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Ernest Miller Ernest Miller pursues research and writing on cyberlaw, intellectual property, and First Amendment issues. Mr. Miller attended the U.S. Naval Academy before attending Yale Law School, where he was president and co-founder of the Law and Technology Society, and founded the technology law and policy news site LawMeme. He is a fellow of the Information Society Project at Yale Law School. Ernest Miller's blog postings can also be found @
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« July 4 Grokster Roundup | Main | Experiments in Newspaper/Blog Hybrids »

July 04, 2005

The Marginality of Blogging

Posted by Ernest Miller

Stephen Baker wonders about how important blogs are (How to Appeal to Non-Bloggers? Think Virus Wikis).

I haven't been blogging. I've spent the best part of a week in Oregon, wandering from the misty coast to the high desert to the vineyards along the Columbia Gorge, and I have yet to meet anyone connected with the blog world in any way (at least as far as they told me.) To be fair, there were probably some bloggers or at least blog readers at those cafes in Portland and Bend. I didn't go around tapping on their tatooed shoulders.
Ok. And how many of those people with tatooed shoulders in those cafes read Business Week? Depending on the context, what medium doesn't seem disconnected? Isn't one of the major debates about broadcast television is that despite its wide reach it is pretty darn disconnected from the real world? Stephen continues:
My point is that blogging seems enormous and nearly omnipresent when you're doing it, but can seem marginal when you step away. Will blogging inevitably spread to rest of the world? I don't think so. Lots of people look at the computer as an information tool--a search engine and e-mail machine--but prefer to have most of their human interactions elsewhere.
But how long did it take email to really take off and become ubiquitous? I remember being exposed to email in the mid-1980s. It was very cool, sending a near instantaneous message across the country, getting two computers to talk to each other (which was a big deal at the time), but there weren't really very many people to email. Email was marginal. Very. Like email, blogs aren't a substitute for human interaction, they're a potential enhancement and it takes some time for them to propagate and be integrated into society.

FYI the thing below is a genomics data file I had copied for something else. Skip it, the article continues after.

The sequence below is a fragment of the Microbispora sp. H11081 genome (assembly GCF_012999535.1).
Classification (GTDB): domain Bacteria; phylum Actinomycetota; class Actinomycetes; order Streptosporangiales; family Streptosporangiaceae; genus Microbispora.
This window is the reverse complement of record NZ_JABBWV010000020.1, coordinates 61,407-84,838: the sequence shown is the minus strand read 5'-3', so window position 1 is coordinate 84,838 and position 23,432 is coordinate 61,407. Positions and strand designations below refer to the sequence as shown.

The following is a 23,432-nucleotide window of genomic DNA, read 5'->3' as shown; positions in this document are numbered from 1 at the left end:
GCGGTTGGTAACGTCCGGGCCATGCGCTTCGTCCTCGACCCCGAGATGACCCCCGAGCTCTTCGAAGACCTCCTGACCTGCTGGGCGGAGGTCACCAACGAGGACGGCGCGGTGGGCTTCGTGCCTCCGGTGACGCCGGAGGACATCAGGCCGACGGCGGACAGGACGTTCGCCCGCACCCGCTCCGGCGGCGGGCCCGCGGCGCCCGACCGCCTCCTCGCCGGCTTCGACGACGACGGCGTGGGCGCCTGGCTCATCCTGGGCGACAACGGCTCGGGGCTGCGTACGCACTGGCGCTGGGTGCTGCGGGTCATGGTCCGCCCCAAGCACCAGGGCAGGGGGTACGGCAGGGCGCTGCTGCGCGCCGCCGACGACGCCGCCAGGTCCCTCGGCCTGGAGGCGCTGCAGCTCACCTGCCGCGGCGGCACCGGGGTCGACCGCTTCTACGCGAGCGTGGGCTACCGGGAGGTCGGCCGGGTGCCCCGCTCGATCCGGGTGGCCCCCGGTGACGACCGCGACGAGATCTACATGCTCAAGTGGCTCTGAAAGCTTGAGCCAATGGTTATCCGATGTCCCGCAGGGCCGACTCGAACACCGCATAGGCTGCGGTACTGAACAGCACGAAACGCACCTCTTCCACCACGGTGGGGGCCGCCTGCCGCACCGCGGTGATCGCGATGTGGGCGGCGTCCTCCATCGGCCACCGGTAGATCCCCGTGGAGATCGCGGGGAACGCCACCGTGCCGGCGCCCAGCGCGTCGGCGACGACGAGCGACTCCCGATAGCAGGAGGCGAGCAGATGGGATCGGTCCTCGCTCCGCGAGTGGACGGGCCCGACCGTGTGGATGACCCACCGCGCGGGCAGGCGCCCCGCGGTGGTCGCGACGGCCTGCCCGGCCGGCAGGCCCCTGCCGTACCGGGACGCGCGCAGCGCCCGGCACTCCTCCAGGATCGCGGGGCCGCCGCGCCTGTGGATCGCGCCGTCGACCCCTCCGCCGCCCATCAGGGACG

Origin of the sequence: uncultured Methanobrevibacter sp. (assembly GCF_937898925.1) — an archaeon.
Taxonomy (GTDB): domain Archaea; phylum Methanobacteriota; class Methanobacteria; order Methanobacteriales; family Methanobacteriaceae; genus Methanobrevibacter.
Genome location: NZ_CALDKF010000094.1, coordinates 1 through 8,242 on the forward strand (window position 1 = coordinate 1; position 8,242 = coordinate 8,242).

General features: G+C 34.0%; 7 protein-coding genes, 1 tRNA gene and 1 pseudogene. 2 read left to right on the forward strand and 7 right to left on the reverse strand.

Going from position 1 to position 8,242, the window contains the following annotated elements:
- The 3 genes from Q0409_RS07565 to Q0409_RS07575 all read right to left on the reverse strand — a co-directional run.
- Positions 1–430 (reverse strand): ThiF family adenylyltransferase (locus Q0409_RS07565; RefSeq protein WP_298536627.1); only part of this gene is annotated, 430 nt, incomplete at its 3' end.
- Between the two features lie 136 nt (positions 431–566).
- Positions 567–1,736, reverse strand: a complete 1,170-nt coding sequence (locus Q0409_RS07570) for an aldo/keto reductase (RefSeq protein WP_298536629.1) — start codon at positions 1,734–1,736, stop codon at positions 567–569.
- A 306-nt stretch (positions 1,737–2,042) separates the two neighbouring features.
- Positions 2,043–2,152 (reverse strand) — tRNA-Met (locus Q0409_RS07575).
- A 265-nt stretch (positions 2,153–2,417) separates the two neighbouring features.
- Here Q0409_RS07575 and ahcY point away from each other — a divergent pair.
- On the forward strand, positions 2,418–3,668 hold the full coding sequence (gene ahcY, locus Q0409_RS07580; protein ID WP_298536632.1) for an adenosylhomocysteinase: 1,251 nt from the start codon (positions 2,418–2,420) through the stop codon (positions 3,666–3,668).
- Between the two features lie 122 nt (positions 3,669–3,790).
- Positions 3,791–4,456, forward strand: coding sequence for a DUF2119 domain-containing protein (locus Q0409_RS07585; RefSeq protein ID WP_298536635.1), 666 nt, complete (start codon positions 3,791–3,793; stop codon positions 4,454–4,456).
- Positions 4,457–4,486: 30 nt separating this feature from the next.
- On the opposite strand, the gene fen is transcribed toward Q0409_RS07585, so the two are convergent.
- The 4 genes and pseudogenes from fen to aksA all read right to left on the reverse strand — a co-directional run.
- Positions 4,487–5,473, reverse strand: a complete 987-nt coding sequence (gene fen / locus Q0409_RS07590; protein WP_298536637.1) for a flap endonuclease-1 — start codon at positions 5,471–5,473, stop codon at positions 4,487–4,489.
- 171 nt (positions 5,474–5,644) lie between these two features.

It is still amazing to me how many people don't use TiVo. I can hardly stand to watch television without it. I grew up without the internet, yet it is difficult to imagine getting news without it. Currently, if I don't have access to my RSS subscription list, I feel disconnected. The internet, which just a few years ago was liberating for me, now feels limited and frustrating without RSS. Getting the news without RSS? Well, if you want to be all primitive about it, I guess you can try to make that work, but what a pain.

Do we need better tools? Absolutely. Do few people use blogs? Yes, but does that mean blogging is marginal? Only in the sense that all new technologies are marginal when they are first introduced. Ask whether blogs are marginal in ten years.

Comments (3) + TrackBacks (0) | Category: Blogging and Journalism


COMMENTS

1. Seth Finkelstein on July 4, 2005 03:05 PM writes...

The toys. The wonderful toys.

But I think there's a difference between shifts and incremental changes to existing structures, and a kind of broad-based applicability.

Most people have a reason to send email. They don't have a reason to be a pundit and don't want to be a diarist, and to read a lot of other punditry and diaries. And those they do read are likely to be the same class of media Big Heads (I really feel no affinity to any advocacy statistic that is in essence "XX% of Internet users read a big-time pundit and/or a diary of a person they know").

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3. steve baker on July 5, 2005 05:06 AM writes...

Certainly a good point about the # of those coffee drinkers who read or don't read BW. But BW is a niche product, relatively speaking. Circulation is only about 1.2 million. My point is that for blogging to become as widespread as email or--yikes!--mobile phones, it must develop new applications that appeal to people outside the current bunch. I'm sure it will. But there's a good chance that these different applications, many of them mobile, won't be known as blogging.

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